Day 1
We went on our First Day Hike which is a tradition that my daughter and I started three years ago. It is put on by our State Parks (and most states do participate in it), but we were told to meet in the wrong parking lot, and along with 40 other people we were all at the wrong trailhead. My 8 year old daughter and I decided to take the closer trail and cut into the group further up ahead since we did not know where the other trailhead was. Unknowingly, we did an extra 5 miles, for a total of 9.8miles, and a 2,321 feet elevation change. Which took 4.5 hours, plus driving time. So by the time we got home, we had homecanned chicken vegetable soup to warm our cold tired bodies, and went to bed. Not a great start to my food challenge, but still within the rules of the game, since the Simmons canned up and wrote about canning up soups. But being that it was 7:30pm when we got home, I had to start the wood cookstove, and get it warm enough to cook, we were tired from the adventure of the day, so we ate quickly, got warm and went to bed at 8pm without even really heating our little abode. The next morning it was 41F in here, instead of our normal 53-63F when we woke up.

We have no running water in here, so I dump all of the dirty dishes into a 5 gallon bucket to haul into the trailer to heat the water to wash the dishes. Sometimes I leave them until the next day I have to admit. I need to wash them during daylight hours, or turn on the generator in order to have light to wash by. Today was one of the days I did not do the evening dishes.

Day 2
Today's dinner worked out MUCH better. Ham Jambalaya. It is one of the recipes which is out of the "From the Ground Up" Books by the Simmons, that I found in the dumpster with thousands of other books. Mr and Mrs Simmons wrote these books in 1976 when they were in their 70's. The books are handtyped on a typewriter.

It also worked out well, as we had leftover ham sausage from New Years. I made enough for our lunches tomorrow. In their book, the couple keep saying in their recipes, "Or use what you have on hand".. so I went with their advice, although that is my normal mode anyhow. I see recipes as more of a guideline, and apparently they did too.

Our generator lost its cord (I dang near fell on my bum) on New Year's Eve Day, so that took priority in getting it fixed today. Then dinner was on the go, just a bit after dark. Once again cooked by flashlight. I do have kerosene lamps, but with a 8 year old and a cat, I prefer not to use them in this space, which is large, but still small at the same time. We live in 288 square feet, on two floors.

With the cookstove being cold by the time we wake up in the morning, we have breakfast and lunch at work/school, so weekdays are when we are doing only dinners, and weekends we are doing all three meals, plus "bread"s, snacks. That is a drawback from cooking on the cookstove, but leftovers are making up for our lunches and breakfasts during the day.  But hopefully this week, I will be able to bake some breads for sandwiches for lunches.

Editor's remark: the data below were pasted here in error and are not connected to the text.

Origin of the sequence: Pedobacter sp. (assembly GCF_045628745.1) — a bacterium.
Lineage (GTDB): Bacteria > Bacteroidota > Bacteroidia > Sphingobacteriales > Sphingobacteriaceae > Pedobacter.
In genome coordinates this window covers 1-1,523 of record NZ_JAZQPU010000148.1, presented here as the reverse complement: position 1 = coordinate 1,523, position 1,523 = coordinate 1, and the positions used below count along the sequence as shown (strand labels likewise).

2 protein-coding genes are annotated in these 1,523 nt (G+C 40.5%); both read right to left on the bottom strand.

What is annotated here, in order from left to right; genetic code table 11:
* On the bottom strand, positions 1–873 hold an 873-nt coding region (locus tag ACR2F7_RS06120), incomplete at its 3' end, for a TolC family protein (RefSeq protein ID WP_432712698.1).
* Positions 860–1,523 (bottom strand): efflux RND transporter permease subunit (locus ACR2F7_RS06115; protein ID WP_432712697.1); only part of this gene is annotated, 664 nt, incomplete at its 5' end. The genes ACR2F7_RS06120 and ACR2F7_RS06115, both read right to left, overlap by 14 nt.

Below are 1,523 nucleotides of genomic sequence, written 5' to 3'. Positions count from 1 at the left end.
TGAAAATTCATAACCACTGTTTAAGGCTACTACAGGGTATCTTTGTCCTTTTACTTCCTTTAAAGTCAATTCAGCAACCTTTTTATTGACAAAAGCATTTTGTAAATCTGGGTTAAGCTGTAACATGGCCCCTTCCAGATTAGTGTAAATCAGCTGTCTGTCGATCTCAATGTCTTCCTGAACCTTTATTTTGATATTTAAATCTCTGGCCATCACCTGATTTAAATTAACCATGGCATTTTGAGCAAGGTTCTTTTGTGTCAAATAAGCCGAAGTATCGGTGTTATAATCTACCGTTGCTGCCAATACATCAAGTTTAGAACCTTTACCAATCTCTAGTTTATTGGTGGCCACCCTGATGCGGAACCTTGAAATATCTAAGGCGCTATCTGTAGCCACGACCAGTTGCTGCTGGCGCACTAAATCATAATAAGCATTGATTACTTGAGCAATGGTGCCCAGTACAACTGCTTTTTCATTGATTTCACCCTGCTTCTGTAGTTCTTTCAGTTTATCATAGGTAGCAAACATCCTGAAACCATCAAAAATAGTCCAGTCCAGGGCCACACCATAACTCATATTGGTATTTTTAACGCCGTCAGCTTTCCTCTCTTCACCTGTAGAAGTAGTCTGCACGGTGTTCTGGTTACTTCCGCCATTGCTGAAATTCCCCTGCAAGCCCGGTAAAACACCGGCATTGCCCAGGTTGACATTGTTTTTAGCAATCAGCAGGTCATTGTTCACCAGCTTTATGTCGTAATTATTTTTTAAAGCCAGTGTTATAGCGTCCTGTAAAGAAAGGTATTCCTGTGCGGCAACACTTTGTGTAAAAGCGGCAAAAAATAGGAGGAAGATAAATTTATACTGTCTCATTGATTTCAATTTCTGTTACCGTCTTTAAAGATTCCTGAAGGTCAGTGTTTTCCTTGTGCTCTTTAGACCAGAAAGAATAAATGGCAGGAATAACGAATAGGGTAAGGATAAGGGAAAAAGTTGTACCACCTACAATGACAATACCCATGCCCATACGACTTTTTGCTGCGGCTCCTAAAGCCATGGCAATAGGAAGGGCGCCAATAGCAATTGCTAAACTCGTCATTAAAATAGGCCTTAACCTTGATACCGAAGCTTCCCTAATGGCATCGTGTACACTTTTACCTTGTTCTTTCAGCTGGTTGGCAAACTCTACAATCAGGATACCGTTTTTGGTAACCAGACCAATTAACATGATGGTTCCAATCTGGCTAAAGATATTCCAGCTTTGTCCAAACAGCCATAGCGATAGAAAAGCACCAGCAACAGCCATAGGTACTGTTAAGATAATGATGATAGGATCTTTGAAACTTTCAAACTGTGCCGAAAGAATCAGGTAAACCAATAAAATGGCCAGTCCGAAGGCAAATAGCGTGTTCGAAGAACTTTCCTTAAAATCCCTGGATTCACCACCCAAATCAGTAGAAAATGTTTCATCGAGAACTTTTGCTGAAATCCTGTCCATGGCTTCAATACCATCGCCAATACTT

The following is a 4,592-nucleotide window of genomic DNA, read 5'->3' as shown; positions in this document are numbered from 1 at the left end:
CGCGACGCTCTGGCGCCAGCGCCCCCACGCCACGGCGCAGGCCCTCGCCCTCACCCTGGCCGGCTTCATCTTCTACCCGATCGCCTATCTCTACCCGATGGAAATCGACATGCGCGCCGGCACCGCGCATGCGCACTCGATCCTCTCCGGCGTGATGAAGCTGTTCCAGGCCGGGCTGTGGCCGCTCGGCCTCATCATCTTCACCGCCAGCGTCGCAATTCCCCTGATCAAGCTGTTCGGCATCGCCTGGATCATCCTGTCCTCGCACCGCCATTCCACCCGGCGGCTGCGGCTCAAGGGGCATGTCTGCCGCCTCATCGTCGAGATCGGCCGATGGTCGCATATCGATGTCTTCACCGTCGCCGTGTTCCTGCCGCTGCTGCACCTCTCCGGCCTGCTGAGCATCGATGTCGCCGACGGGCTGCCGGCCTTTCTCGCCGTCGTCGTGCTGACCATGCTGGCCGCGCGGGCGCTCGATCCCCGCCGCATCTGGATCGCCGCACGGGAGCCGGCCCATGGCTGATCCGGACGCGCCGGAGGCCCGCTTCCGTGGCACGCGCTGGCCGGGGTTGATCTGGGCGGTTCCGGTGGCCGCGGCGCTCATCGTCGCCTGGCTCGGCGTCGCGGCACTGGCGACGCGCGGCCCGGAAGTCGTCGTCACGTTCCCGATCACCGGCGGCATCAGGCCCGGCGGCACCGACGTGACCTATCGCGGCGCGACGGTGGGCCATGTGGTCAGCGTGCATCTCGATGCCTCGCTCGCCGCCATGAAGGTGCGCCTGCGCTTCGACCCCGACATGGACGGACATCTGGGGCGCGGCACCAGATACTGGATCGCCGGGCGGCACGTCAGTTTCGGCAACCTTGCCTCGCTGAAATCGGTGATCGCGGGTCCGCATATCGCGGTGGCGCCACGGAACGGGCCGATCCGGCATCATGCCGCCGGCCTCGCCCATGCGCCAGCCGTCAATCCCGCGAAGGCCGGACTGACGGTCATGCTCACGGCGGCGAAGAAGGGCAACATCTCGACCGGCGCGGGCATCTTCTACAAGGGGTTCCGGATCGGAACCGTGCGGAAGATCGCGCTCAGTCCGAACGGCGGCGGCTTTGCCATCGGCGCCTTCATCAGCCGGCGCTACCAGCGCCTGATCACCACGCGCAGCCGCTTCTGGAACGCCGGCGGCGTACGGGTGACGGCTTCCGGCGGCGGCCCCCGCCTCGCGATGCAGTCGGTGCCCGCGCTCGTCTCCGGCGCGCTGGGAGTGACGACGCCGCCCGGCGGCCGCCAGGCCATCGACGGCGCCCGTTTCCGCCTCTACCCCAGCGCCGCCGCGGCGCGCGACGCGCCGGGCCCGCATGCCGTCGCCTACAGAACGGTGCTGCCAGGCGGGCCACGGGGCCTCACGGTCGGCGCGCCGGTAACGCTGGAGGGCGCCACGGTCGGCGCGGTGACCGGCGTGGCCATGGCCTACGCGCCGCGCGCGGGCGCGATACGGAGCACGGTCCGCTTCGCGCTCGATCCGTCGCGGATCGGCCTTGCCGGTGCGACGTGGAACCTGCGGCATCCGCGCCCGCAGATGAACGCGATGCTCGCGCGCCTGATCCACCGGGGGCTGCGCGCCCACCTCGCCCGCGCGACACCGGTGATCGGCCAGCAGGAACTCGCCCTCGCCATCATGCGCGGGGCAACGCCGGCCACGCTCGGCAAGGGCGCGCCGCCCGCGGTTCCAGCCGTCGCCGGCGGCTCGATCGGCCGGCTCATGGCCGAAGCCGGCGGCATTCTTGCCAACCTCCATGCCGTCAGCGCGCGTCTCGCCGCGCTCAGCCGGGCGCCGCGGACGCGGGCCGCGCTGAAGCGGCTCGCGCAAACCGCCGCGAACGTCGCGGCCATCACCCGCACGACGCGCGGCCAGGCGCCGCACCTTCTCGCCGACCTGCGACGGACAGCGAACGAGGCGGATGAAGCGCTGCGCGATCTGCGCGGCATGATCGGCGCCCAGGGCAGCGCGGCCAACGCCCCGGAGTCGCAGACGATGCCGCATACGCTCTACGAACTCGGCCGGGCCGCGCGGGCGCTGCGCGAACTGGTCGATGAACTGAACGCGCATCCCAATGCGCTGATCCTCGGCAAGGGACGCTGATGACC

Ham Jambalaya Recipe


I just absolutely love all of the handtyping in these two volumes.


Day 3
Pad Thai for dinner.


Day 4
Soup


Day 5

Cedar's Cornbread Experiment (again)

1 cup cornmeal
1.5 cups Masa flour, as I was not going to dig for wheat flour
1 egg
1/2 stick butter
1 cup milk
1 teaspoon baking powder
pinch salt

Melt the butter in a bake pan. Add the egg and milk. Stir up. Add the rest of the ingredients, stir well. Bake around 350F until it slightly browns on top. It was really good, but I probably could have added another bit of milk. It seemed like it took forever to cook. Probably as we were hungry.






Day 6
Lamburger's and fries. Not homemade buns sadly.






Day 7
Tacos with Lamburger

Day 14
Tortilla with lamburger. Do not cook tortilla on the hob. Just don't. If you are wrong at the temp, you will be scraping it off for 2 days.


Day 18
Locally caught Rainbow trout I caught and froze last summer (was down in neighbor's freezer)






Day 20
Ham. You can see the hob is seasoned nicely in this pic.







Not trusting the thermometer on the stove oven door (although I know it is right now), I started using a oven thermometer




Day 21
Sunday omelette, cheese, spinach and bacon




Day 25
Perogies




Day 27
Saturday morning Pancakes


Day 28
Real Mac & Cheese getting mixed up for lunch and dinner (and lunch the next day)



Day 31
Soup again, made from mostly dehydrated vegetables and stock.





All in all, I have not found it difficult at all to cook on the wood cookstove. I have only burnt the tortilla I put onto the hob of the stove as an experiment.... which failed.. and it took 2 days to get it all off.